24. Measures to Create the HR Balance between Standardization and Localization • Formal and informal control mechanisms • The global code of conduct IBUS 618 Dr. Yang

  25. HRM role with the Global Code of Conduct Drawing up and reviewing codes of conduct Conducting a cost–benefit analysis to oversee compliance of employees and relevant alliance partners Championing the need to train employees and alliance partners in elements of the code of conduct Checking that performance and rewards systems take into consideration compliance to codes of conduct IBUS 618 Dr. Yang

  26. Target countries for future foreign business operations Figure9-3 IBUS 618 Dr. Yang

  27. Benefits 3.1m graduates each year 20% population speak English Salaries used to be 80% lower than Western employees Technological infrastructure, particularly for information system Motivation Challenges Low job satisfaction High turnover rates at 20-80% Driving salary increase at 10-20%/yr HR policies and practices influenced by castes, social relationships and politics, rather than performance Low emphasis on training and career development Offshoring and HRM in India IBUS 618 Dr. Yang

  28. Benefits Inexpensive manufacturing High emphasis on education and career advancement Size of the market Sociopolitical stability Fast growing economy Infrastructure, such as transportation Challenges Language High turnover rates Lack of systematic link of HRM with business strategy Lack of systematic link between performance, reward, and long-term motivation Lack of coherence and continuity of enterprise training Difficulty in assessing right Guanxi Offshoring and HRM in China IBUS 618 Dr. Yang

  29. Table9-4 Where Talent Is Scare IBUS 618 Dr. Yang

  30. HRM Role with Issues of Offshoring Consultation with unions/employee representatives Manpower planning, considering the scope for employee redeployment Contributing to the internal communication strategy Identifying training needs Designing new jobs which stem from offshoring operations Highlighting potential risks, such as the implications of employment regulation both in the home country and in foreign locations. IBUS 618 Dr. Yang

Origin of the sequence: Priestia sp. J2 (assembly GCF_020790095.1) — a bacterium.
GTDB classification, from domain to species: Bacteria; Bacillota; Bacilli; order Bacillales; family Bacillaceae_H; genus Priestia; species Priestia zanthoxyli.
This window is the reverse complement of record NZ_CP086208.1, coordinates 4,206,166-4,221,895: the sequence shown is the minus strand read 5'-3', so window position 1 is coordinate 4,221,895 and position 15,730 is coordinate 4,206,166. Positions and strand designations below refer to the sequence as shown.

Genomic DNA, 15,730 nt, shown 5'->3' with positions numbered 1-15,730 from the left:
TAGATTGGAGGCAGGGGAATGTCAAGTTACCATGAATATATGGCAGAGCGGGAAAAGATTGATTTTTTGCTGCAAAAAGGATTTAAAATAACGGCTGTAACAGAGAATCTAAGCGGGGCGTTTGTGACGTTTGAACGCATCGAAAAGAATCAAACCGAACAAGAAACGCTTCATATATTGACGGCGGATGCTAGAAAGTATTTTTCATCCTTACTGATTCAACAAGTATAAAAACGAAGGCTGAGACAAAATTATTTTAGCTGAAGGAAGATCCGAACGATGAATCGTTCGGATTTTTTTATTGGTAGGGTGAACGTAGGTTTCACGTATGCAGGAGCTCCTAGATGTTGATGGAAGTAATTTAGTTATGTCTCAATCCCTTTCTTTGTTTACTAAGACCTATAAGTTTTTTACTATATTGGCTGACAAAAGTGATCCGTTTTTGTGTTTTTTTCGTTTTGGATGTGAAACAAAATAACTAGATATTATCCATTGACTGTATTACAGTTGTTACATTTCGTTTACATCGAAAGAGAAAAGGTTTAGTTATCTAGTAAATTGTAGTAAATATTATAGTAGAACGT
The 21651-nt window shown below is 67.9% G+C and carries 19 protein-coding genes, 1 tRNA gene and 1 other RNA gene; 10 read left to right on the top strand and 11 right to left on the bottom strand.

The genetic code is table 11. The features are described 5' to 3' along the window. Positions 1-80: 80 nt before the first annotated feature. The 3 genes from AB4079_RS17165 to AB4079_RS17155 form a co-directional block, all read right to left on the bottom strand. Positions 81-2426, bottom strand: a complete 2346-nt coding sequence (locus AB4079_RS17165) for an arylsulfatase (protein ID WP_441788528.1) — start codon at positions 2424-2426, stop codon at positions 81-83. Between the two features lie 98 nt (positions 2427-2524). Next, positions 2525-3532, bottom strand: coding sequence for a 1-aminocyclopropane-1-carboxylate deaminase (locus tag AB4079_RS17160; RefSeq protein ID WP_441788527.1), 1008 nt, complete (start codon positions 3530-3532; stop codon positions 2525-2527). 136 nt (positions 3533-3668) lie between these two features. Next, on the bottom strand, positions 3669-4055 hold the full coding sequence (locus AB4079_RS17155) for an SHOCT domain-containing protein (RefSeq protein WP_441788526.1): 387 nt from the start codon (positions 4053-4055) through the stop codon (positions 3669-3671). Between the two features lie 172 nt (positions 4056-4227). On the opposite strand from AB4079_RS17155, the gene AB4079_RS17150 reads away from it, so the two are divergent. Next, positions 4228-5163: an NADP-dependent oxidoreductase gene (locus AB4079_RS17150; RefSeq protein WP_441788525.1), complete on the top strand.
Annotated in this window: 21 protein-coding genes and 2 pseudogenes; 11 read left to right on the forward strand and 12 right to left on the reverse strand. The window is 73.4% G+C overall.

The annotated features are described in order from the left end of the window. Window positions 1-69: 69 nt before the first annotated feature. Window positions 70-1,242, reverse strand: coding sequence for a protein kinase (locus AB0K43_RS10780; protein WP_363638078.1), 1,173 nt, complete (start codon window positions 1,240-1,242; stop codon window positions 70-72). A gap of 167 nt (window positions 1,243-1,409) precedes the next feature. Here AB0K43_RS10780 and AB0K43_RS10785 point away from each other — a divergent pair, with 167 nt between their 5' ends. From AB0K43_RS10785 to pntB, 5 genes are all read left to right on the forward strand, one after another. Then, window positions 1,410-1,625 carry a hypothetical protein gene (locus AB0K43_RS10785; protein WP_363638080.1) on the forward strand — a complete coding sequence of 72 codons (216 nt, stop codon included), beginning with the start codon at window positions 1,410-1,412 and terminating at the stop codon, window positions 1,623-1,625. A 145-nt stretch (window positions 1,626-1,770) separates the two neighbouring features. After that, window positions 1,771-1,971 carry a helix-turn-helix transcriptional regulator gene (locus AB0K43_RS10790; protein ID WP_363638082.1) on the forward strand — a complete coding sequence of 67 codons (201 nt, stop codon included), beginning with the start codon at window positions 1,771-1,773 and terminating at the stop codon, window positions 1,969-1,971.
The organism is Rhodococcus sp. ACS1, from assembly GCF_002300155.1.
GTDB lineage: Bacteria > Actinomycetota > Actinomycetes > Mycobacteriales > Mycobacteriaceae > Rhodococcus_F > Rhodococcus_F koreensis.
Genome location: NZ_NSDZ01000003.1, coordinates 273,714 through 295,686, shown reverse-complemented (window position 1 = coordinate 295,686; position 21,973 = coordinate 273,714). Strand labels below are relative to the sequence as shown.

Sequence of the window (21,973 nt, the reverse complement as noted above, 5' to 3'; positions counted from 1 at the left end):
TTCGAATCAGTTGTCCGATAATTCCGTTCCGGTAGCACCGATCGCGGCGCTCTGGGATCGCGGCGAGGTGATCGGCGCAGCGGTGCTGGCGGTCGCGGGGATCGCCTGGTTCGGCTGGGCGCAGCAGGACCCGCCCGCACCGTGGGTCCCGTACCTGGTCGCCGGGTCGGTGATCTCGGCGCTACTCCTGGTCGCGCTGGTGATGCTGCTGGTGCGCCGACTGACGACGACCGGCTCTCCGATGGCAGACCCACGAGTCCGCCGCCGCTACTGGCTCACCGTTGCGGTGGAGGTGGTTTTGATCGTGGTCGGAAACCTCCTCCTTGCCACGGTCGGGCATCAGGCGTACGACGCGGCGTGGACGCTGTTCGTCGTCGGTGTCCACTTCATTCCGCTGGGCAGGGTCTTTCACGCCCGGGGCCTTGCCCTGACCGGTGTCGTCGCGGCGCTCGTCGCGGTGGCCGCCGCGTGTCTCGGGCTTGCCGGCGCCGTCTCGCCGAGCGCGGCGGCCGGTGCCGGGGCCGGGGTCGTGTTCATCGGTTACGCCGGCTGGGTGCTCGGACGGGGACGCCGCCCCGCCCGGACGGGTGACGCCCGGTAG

31. Chapter Summary In this chapter we have focused on issues relating to HRM and work practices in the host-country context. We have examined three main areas: • The standardization versus localization debate as it relates to subsidiary operations. We identified inter-related factors: • Factors driving standardization • Factors driving localization • HR measures and the concept of global codes of conduct • Managing human resources in offshoring countries • India and china • General trends and challenges • In the next chapter we will revisit some of these issues relating to managing international industrial relations IBUS 618 Dr. Yang

  32. Discussion Questions What are the determinants of the balance of standardization and localization in human resource management in MNEs? How does a subsidiary’s role affect its ability to transfer ideas and work practices to other parts of the global network? What is the impact of the resources controlled by the respective affiliate? What contributes to the poaching of subsidiary employees? What steps can be taken to recruit and retain key employees? What are typical HRM problems in offshoring organizations? How can companies, for example in India and in China, design their human resource management systems to avoid these problems? IBUS 618 Dr. Yang